• sheryl g

A nightcap before you go to sleep?

Updated: Sep 15, 2019

Some people swear by alcohol as a way for them to relax and fall asleep. They may enjoy an aperitif, a dinnertime glass of wine, a digestif...perhaps a nightcap. Others may enjoy a beer or cocktails at a "5 à 7" or during "happy hour". For many sports fans, a game without beer is akin to going to the movies and not having popcorn.


Yet, how about alcohol and sleep? Do they go together?


Alcohol is something that I have enjoyed at certain times in my life. I love the taste of wine, beer, and spirits. I love porto, ice wine, and ice ciders. The thought of mulled wine evokes memories of Christmas, acquired relatively recently after having lived somewhere where mulled wine was definitely part of the holiday culture. However, I have not had a drink very often over the past few years for health reasons... principally, I never quite feel well when I do drink (even if I don't drink a lot), and I never feel great the next day. I can say so because I can compare those times when I used to drink pretty regularly versus now, when I am not a regular drinker by a long shot. For instance, when I have drunk less than even a bottle of beer or just a glass of wine (3 or 4 times, max, over the course of this summer), I have felt heavy and sluggish the next day.


Here's why:

Alcohol is a sedative. Essentially, it sedates that part of your brain that keeps your less rational impulses in check (the prefrontal cortex)! As alcohol's effects progress, other parts of your brain will become affected. That's when you begin to get that heavy, drowsy feeling that alcohol induces. Although alcohol may knock you out of consciousness faster than if you were not to have a drink at night, alcohol does not lead to a good night's rest. Rather, the sleep that you will experience will be fragmented, which many people may not realise because they are probably unaware that they are waking up throughout the night. Unfortunately, since sleep is fragmented, it isn't the kind of sleep that is restorative and that you need for good health. Alcohol also leads to a loss in REM sleep because of the aldehydes that are produced when it is being metabolised.


Should you have that wine with dinner or that nightcap?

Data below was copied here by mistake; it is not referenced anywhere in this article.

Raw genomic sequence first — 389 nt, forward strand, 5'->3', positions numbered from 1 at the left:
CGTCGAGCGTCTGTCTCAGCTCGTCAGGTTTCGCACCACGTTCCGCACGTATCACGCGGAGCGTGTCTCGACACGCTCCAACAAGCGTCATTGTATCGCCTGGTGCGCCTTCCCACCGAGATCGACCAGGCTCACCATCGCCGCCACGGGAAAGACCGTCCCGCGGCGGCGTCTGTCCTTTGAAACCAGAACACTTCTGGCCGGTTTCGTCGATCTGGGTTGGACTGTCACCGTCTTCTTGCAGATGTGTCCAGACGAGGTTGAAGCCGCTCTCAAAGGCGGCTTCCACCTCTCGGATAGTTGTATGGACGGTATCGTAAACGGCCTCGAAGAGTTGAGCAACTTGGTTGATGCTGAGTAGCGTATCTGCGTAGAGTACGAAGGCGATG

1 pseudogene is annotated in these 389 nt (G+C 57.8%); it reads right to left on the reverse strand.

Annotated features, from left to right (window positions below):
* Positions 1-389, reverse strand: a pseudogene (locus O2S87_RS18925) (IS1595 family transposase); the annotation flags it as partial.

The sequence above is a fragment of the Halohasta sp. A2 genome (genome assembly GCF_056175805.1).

Matthew Walker, PhD, a sleep researcher, wrote an easy-to-follow explanation of the relationship between alcohol and sleep in his book, Why We Sleep: Unlocking the Power of Sleep and Dreams. He has gone as far as to state that he recommends abstaining from alcohol because of its effects on sleep and, thereby, its effects on health, wellness, and learning (basically, if you are trying to learn something and you drink alcohol, doing so will actually inhibit your learning, even if you are having that drink three nights after you have tried to commit what you are learning to memory. Yikes!).


If a person does drink, alcohol should be completely metabolised before going to bed, which would mean alcohol with breakfast or brunch! This is not exactly the time when most people would pour a libation - you know what I mean.


In this department, I may actually have an advantage in comparison to others by virtue of my "extreme night owl-ness". Since I wake up later and go to bed later, the times for my "drink at brunch" would coincide with more socially acceptable times for drinking (i.e., the afternoon). This is the rare advantage that an extreme night owl might have in terms of living in a 9-to-5 world, considering that extreme night owls are usually treated as second-class citizens -- actually, no, they simply aren't recognised. I digress, however!


SO, back to the subject at hand, skip the nightly drinks and the nightcap if you want to optimise your sleep health. If you are considering that drink at night, though, you can now make an informed decision and weigh the risks for yourself.



59 views0 comments

Recent Posts

See All